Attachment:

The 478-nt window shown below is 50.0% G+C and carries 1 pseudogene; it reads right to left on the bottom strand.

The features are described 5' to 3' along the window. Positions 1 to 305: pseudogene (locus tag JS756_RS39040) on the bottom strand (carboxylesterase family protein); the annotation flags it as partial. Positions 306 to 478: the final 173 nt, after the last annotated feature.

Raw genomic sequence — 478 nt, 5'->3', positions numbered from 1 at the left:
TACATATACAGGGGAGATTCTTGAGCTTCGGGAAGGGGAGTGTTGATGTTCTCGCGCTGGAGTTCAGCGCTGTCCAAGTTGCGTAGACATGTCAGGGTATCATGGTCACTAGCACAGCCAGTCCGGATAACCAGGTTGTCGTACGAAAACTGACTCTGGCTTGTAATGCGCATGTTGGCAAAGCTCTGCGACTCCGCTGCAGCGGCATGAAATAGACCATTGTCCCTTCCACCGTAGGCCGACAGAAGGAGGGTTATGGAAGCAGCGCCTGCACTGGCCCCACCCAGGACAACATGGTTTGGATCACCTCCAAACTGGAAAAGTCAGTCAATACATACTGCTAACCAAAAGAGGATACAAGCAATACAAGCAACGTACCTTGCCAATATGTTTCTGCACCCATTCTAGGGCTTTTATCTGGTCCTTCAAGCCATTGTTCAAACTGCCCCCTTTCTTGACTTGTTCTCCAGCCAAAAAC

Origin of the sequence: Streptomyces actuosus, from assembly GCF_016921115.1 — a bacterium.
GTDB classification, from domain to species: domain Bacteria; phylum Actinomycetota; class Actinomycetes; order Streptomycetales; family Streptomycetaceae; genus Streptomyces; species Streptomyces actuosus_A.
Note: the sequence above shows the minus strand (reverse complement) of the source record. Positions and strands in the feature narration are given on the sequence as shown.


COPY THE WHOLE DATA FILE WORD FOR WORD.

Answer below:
The 478-nt window shown below is 50.0% G+C and carries 1 pseudogene; it reads right to left on the bottom strand.

The features are described 5' to 3' along the window. Positions 1 to 305: pseudogene (locus tag JS756_RS39040) on the bottom strand (carboxylesterase family protein); the annotation flags it as partial. Positions 306 to 478: the final 173 nt, after the last annotated feature.

Raw genomic sequence — 478 nt, 5'->3', positions numbered from 1 at the left:
TACATATACAGGGGAGATTCTTGAGCTTCGGGAAGGGGAGTGTTGATGTTCTCGCGCTGGAGTTCAGCGCTGTCCAAGTTGCGTAGACATGTCAGGGTATCATGGTCACTAGCACAGCCAGTCCGGATAACCAGGTTGTCGTACGAAAACTGACTCTGGCTTGTAATGCGCATGTTGGCAAAGCTCTGCGACTCCGCTGCAGCGGCATGAAATAGACCATTGTCCCTTCCACCGTAGGCCGACAGAAGGAGGGTTATGGAAGCAGCGCCTGCACTGGCCCCACCCAGGACAACATGGTTTGGATCACCTCCAAACTGGAAAAGTCAGTCAATACATACTGCTAACCAAAAGAGGATACAAGCAATACAAGCAACGTACCTTGCCAATATGTTTCTGCACCCATTCTAGGGCTTTTATCTGGTCCTTCAAGCCATTGTTCAAACTGCCCCCTTTCTTGACTTGTTCTCCAGCCAAAAAC

Origin of the sequence: Streptomyces actuosus, from assembly GCF_016921115.1 — a bacterium.
GTDB classification, from domain to species: domain Bacteria; phylum Actinomycetota; class Actinomycetes; order Streptomycetales; family Streptomycetaceae; genus Streptomyces; species Streptomyces actuosus_A.
Note: the sequence above shows the minus strand (reverse complement) of the source record. Positions and strands in the feature narration are given on the sequence as shown.